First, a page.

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MLB Draft 2014: Where does Michael Chavis rank in the Red Sox system?

We know he was worth a first-round pick, but where does he stack up against the other Sox prospects?

Rich Schultz

The Red Sox selected high school shortstop Michael Chavis with their first pick, the 26th in the 2014 MLB Draft, last Thursday. To this point, we've only heard about where Chavis (and others) ranked within their draft class, but the real question now is where he ranks among the rest of the Red Sox prospects. Granted, Chavis isn't officially a Boston prospect until he signs, but his stock isn't going to go up and down between now and then, so we can analyze him just the same.

In order to do so, we enlisted the help of a few prospect analysts to give us the necessary perspective on Boston's shiniest new first rounder.

Jason ParksBaseball Prospectus

Michael Chavis was a steal at 26, and I bet when sites play draft revisionists in the coming years, Chavis will be in the mix for one of the top bats in the class. He can flat-out hit, which is something that often gets lost in the modern showcase world where power potential is paramount and five o'clock bats make millions for their particularly parlor trick. Chavis might have the best bat-to-ball ability in the class, a true hitter that can square velocity, keep his hands back on off-speed offerings, shows the necessary combo of balance and bat speed, and offers some power potential without selling out for it.

The defensive profile isn't at shortstop, which hurt his stock, but he is a good athlete with strong baseball skills, so either third or second are possibilities on the diamond. It's a very smart pick for a franchise that has excelled in recent years acquiring players with impressive bat-to-ball skills despite not always looking the part or fitting into a top tier profile (Cecchini, Betts, Rijo). Hitting is the most important tool a position player can possess--something that some [read: me] argue can't be taught, and Chavis could end up owning one of the best hit tools in the 2014 class.

I haven't started working on the individual team lists. Chavis is a very legit bat, but he's still a HS kid that comes with risk. But he's a top 10 talent in that system.

Chris CrawfordDraft to the Show

I thought the Red Sox did really well in acquiring Chavis that late in the first round.He sort of reminds me of DJ Peterson; there isn't elite bat speed and there isn't much loft to his swing, but he squares everything up and because he gets through the zone and rotates his hips so well, there's a potential for above-average power. The hit tool is the key for Chavis though, as a right-handed hitter with excellent feel for hitting and the ability to hit line drives to all parts of the field.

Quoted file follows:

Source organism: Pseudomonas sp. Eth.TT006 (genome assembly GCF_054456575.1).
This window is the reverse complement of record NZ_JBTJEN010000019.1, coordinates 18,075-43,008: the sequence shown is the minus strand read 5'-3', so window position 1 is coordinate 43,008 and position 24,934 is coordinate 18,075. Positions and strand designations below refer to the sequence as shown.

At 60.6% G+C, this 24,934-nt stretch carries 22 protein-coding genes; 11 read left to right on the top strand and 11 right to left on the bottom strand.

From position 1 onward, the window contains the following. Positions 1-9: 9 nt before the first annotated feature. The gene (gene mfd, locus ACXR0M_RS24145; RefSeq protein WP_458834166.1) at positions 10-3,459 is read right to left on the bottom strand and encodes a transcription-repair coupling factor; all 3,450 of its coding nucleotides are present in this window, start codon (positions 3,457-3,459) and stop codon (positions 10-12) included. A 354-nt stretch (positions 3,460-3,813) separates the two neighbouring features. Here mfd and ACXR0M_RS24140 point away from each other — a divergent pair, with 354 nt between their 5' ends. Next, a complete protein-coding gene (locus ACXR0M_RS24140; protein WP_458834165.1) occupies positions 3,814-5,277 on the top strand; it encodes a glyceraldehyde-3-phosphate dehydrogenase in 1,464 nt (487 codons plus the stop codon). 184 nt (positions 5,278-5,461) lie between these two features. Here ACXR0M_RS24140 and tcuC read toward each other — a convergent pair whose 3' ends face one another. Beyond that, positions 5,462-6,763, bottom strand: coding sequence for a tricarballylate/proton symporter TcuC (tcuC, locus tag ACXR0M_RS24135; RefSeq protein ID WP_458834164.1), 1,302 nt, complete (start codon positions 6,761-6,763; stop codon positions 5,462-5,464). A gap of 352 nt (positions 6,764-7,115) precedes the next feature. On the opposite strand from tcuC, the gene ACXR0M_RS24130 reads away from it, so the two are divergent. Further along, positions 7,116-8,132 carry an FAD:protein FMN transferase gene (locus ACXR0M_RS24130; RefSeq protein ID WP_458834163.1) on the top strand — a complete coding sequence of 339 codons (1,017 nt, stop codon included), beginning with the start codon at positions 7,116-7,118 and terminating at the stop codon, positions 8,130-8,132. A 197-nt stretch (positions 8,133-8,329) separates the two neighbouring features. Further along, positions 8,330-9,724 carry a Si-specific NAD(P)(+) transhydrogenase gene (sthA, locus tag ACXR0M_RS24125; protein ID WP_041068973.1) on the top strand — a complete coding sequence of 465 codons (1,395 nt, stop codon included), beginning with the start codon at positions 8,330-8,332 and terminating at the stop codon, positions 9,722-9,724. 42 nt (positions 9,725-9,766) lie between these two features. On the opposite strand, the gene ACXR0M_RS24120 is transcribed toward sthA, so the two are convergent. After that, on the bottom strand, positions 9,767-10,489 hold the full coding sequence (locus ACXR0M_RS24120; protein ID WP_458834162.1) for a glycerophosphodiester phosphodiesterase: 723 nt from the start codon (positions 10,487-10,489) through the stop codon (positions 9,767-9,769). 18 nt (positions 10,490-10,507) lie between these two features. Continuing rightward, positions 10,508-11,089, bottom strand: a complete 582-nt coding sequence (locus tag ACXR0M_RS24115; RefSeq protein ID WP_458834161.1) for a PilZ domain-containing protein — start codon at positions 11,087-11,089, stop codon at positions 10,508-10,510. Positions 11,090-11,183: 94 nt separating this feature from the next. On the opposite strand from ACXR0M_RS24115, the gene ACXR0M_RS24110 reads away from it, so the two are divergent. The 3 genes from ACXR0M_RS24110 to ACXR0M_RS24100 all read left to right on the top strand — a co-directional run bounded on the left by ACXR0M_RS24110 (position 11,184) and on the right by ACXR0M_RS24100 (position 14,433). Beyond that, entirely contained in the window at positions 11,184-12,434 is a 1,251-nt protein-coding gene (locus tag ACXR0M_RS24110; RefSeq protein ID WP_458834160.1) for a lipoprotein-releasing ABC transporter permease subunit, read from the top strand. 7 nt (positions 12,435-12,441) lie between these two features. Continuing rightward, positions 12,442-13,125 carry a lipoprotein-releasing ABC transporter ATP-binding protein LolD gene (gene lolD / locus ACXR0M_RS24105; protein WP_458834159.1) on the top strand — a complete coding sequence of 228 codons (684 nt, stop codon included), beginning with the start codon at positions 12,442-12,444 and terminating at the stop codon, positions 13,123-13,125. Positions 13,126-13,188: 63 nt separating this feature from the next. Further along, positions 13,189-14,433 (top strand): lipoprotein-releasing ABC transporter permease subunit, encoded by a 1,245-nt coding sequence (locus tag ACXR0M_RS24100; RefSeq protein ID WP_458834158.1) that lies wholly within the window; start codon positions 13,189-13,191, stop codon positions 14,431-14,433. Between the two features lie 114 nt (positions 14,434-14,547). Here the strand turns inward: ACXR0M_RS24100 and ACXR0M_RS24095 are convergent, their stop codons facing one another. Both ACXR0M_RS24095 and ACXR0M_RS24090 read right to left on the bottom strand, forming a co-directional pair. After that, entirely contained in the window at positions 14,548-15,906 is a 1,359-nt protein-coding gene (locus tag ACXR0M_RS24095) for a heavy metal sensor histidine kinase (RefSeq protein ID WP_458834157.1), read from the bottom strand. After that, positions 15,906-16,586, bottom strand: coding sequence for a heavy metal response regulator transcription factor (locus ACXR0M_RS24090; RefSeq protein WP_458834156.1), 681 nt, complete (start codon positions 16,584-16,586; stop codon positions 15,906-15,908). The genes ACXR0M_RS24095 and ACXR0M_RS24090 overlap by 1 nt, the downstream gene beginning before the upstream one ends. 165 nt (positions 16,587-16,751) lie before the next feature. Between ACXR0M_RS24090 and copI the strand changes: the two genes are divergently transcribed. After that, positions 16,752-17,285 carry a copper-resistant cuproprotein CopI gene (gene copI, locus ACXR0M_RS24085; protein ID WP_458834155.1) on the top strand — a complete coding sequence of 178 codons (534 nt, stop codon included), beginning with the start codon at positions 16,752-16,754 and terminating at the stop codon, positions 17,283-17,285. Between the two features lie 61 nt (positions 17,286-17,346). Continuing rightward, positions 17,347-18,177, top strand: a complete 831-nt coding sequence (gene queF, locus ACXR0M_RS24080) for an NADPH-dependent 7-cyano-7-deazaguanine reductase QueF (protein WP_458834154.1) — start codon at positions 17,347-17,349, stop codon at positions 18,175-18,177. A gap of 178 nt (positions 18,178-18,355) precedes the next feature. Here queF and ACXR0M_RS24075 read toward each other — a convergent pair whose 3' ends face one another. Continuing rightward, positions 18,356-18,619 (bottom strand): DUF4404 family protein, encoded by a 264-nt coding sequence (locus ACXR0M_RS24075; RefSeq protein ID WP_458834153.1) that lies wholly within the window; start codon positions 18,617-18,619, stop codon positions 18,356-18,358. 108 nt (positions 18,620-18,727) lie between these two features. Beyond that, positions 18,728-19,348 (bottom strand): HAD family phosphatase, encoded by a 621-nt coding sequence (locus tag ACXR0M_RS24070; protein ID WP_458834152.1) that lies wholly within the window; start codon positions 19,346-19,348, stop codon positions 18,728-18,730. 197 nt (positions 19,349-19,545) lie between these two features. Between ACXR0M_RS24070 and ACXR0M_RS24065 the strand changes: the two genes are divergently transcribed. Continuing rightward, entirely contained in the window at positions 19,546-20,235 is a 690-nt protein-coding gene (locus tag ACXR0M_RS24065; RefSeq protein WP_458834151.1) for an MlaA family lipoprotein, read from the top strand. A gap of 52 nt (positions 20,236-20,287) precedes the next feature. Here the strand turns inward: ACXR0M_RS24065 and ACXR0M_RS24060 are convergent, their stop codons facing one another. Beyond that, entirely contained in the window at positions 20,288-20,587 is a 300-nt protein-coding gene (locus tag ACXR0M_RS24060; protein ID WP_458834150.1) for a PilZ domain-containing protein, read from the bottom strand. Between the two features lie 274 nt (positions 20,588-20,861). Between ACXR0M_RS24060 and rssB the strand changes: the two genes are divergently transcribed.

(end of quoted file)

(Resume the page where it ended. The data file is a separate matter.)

450134800.0Photo credit: Rich Schultz

Defense is the question mark here; I don't think there's any chance he can stick at shortstop because his speed and quickness is below-average, but he should be able to move to third and be above-average there with an above-average arm.

There isn't much projection left, but I could see Chavis moving relatively quickly through the system and becoming a regular at third, with quality bench bat as a floor. I'd put him ahead of Anthony Ranaudo, in that 5-7 range in the system.

Nick J. FalerisBaseball Prospectus

Chavis has a chance to be the best hit tool in the draft class, with solid power as well if everything clicks. The bat speed is impressive and his feel for the barrel even more so, with a knack for squaring up balls and very loud contact. It's a high effort swing that will draw comps to Dustin Pedroia's for obvious reasons, but he doesn't have the same length. I'd think the similarities are closer to Clint Frazier (2013 first rounder for Cleveland) but Chavis doesn't have the same issue with frontside leak and drift. Chavis also isn't as refined as Pedroia was moving through the
minors, but he's starting as a prep guy and not someone with three years of Pac 10 ball under his belt. He'll obviously need reps but as a starting point it's really advanced for a high school kid and I think there is a
good chance he takes to the pro game quickly and starts putting up numbers.

He has a compact build and is much more athletic than you'd think to look at him. I think he could handle third or second without issue, and if the bat weren't so promising (and were Swihart not lining up as a long term solution) you could shift him behind the plate, as well. Solid arm strength that will play across the infield.

With my focus on the draft through the spring, but particularly in May, I haven't been able to follow the progress of the Red Sox system as closely as I'd like, but if forced to decide I'd slot him right behind Blake Swihart. I'm thinking that will bring him into top three prospect in the system territory when that decision rolls around in November.


What do you think? Are you more or less excited for Chavis to sign and get himself in a Spinners or GCL uniform as soon as possible? This is quite a range for the rankings, with as high as third and as low as just making it into the top 10, but considering they drafted 26th overall, getting another top-10 prospect in this still-loaded system is impressive.